The new year-round Aer Lingus service to Shannon Airport was launched by airport chairman Rose Hynes at a special gathering in the Renee Weiler Concert Hall on Monday evening in New York.

“The theme for this evening is to let people know that the west is awake, in the sense that Shannon Airport which was in decline for five years is now in growth mode,” Hynes told the Irish Voice.

Services between New York and the gateway airport to the west of Ireland have significantly strengthened with the new year-round, six-days-a-week Aer Lingus JFK service to and from Shannon Airport.

Shannon Airport has not had this service since 2009. Hynes added, “We are the only trans-Atlantic airport in the ‘real’ Ireland with a catchment area all the way from Co. Donegal to Co. Cork.

“Just over a year ago the Irish government decided to separate Shannon Airport from the other state airports. Our message is simple – if you want to go to Ireland then you need to go through Shannon.”

The six-times-a-week service launched by Aer Lingus is part of a major enhancement of its trans-Atlantic services this year. The Irish airline also initiated daily Boston service to and from Shannon last month. In total, Aer Lingus will increase its trans-Atlantic capacity to Shannon this year by 31,000 seats, with 13 weekly flights between Shannon and the U.S. as opposed to seven in 2013.

Guests on Monday night included influential members of the Irish American community and business associates of the Shannon Free Zone.

Guests were told that passenger numbers to Shannon were now in growth mode following a five-year decline.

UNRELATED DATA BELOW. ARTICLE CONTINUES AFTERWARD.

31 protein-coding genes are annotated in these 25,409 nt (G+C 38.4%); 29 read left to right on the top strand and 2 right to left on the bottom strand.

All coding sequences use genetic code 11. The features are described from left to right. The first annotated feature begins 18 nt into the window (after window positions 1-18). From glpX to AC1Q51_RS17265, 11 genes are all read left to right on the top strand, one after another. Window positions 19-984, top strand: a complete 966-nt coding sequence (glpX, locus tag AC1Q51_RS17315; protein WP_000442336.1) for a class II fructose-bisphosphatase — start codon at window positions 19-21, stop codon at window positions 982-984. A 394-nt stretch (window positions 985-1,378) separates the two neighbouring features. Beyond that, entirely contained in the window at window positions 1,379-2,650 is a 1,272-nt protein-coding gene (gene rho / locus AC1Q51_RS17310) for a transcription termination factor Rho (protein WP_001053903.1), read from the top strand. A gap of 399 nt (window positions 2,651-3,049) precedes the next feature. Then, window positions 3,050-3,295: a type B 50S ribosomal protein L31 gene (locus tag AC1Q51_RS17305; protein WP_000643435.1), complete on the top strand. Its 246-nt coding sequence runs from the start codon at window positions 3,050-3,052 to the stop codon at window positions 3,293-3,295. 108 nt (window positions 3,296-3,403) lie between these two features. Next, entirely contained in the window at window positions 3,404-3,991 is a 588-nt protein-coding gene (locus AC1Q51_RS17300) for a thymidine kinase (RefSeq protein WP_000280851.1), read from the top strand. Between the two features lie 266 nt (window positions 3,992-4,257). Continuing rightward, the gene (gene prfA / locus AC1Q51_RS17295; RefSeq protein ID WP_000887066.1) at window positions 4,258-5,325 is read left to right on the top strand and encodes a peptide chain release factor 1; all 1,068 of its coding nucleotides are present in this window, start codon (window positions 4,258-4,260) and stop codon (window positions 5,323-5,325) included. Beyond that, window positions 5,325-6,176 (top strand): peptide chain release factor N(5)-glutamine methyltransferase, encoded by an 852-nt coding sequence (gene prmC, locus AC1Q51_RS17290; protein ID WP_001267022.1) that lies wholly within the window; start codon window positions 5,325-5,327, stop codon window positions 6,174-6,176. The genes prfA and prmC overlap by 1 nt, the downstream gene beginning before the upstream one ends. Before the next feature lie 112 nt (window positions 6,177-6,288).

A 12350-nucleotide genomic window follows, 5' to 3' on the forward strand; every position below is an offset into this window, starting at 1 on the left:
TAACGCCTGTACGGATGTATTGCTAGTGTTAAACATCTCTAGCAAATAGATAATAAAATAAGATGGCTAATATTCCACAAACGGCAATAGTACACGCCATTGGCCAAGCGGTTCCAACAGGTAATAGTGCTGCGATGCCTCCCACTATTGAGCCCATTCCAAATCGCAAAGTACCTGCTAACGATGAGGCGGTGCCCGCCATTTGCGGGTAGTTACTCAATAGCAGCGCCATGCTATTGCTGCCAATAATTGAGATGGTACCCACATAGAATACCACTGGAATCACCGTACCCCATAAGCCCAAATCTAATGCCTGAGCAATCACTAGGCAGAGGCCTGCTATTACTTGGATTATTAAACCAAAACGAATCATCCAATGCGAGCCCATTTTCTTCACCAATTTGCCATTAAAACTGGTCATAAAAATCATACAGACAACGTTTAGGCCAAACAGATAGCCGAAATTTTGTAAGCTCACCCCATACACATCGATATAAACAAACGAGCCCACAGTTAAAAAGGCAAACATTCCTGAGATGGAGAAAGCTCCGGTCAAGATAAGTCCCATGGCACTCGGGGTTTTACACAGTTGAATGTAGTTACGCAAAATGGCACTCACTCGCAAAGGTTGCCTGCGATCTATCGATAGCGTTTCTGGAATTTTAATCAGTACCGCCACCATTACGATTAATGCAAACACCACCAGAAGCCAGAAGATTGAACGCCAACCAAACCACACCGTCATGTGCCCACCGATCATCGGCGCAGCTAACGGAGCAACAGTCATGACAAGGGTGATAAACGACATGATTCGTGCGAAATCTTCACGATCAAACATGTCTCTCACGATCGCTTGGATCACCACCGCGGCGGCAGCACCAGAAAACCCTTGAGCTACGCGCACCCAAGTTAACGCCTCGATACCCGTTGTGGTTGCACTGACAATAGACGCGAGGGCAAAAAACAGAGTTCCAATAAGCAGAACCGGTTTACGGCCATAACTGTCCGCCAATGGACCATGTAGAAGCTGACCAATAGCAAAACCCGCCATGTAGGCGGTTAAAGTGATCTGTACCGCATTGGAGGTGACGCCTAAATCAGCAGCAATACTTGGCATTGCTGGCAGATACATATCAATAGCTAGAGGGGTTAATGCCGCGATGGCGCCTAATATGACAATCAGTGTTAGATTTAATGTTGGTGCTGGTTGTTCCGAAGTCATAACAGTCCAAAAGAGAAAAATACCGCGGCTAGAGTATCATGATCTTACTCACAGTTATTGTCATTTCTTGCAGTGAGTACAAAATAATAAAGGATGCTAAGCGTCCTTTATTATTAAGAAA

“This is going to be a significant year of growth in Shannon because we are totally focused on what works for Shannon and what works for Shannon alone,” Hynes said.

As finger food was served and guests mingled, an older generation of Irish Americans who remember a vastly different era of air transport chatted about the amazing advancements in air travel between Ireland and the U.S.

Carmel Mangan left Ireland in 1966 from her native Co. Clare to travel to the U.S, where she has remained working as a nurse. “When I left Ireland in 1966, the whole family came to the airport because back then it was seen as there was no way back as it took all available funds to send me to America in the first place,” Mangan, who is now a regular visitor to Ireland, told the Irish Voice.

Joining her at the launch was her brother Martin Bourke and his wife who had traveled over on the new Aer Lingus service last weekend.

“It’s wonderful the way we have moved on since 1966. When we left Carmel at the airport it seemed like the end but now she’s home so often, I really don’t know how she doesn’t suffer from jet lag with all her going,” Bourke said.

The message was clear from the Shannon delegation that the west of Ireland is most definitely awake and ready to fight back. It was noted that the Shannon Airport staff is committed to giving passengers the best possible welcome to Ireland possible.

“We see ourselves as a friendly, no-hassle airport with easy access. It’s the easiest way in and out of Ireland and that’s what we want to stress here,” Hynes told the guests.

“It’s more revolutionary than evolution we are thinking. We have to make things happen.”

The new Aer Lingus Shannon service will also provide significant support to the new Tourism Ireland initiative known as the Wild Atlantic Way, Ireland’s long distance touring route showcasing the magnificent Atlantic Irish coastline. The airport has joined forces with Shannon Heritage to make sure those who pass through Shannon have the best experience possible.

Tourism Ireland Executive Vice President Alison Metcalfe added, “2013 was the strongest year ever for visitors to Ireland from North America, surpassing the previous best year of 2007. Getting to the Shannon region has never been easier.”

As guests sat down to an evening of music from Affiniti, a classically trained group of musicians, Hynes concluded with a quote from George Bernard Shaw to showcase the message from Shannon and the new year-round service. “Those who say it cannot be done should not interrupt those who are doing it,” she said.